Dinosaur fossil recovery in Argentina

The expanded effort to recover dinosaur fossils in the Vaca Muerta shale formation produces “extraordinary findings.”

Article Sept. 11, 2017

Dinosaur fossil recovery in Argentina

ExxonMobil’s ongoing effort to support the excavation of dinosaur fossils in Argentina finished 2015 on a high note with the completion of the third phase of the project that recovered fossils from numerous species, delighting scientists as well as the local community.

The fossils were originally discovered in early 2013 during road construction as part of exploration in the Vaca Muerta shale play in the country’s Neuquén Province. ExxonMobil diverted its operations to avoid the site and funded the paleontological activities that would recover and preserve the fossils.

The main goal of phase three was to complete the recovery of fossils from the massive Titanosaurus Sauropod located when the project began. The entire articulated spine of the dinosaur was found, from the cranium to the hip bone and the experts estimate this specimen to have been 12 meters in length.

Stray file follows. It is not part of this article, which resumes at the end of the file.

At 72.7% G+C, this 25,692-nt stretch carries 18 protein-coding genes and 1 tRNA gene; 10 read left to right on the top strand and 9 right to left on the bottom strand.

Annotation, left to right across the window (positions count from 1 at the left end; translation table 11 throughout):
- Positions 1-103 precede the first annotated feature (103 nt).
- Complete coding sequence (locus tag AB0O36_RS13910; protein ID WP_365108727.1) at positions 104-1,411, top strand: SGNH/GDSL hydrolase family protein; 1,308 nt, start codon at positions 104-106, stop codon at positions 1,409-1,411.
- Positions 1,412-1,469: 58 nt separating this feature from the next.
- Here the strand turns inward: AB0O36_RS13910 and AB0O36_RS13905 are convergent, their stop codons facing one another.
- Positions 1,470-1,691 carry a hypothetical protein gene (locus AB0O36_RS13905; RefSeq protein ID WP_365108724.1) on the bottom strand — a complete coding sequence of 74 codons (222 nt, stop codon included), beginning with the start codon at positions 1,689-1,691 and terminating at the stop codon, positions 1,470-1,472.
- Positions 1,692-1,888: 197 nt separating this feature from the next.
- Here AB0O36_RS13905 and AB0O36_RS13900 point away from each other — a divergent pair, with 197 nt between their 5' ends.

Extraordinary findings

Leonardo Filippi, who is Director of the Museum Argentino Urquiza in the town of Rincón de los Sauces and the leading paleontologist on the project, said “the findings during the excavations have been extraordinary. We found two samples of the Theropod species, a completely articulated Titanosaurus including the cranium; and various fossils of freshwater turtles, fish and dinosaur eggs.”

The Theropod is a very rare species and only one sample had been found before these two. The discovery is important for the continued study of this unique carnivore species.

“This project has also proven to be very significant to Rincón de los Sauces because dinosaur fossils are an important part of the community’s culture,” says ExxonMobil Argentina Public and Government Affairs Advisor Carolina Pascarelli. “Dinosaur monuments can be found in the main squares and in the entrance to the town, street signs have dinosaur images on them and the children read books about dinosaurs in school.”

Filippi says the success of the project to date shows the great potential for more discoveries in the region and that further studies will take place to help better understand the formation. “We want to thank ExxonMobil for their continuous support and contributions to the preservation of this area.”

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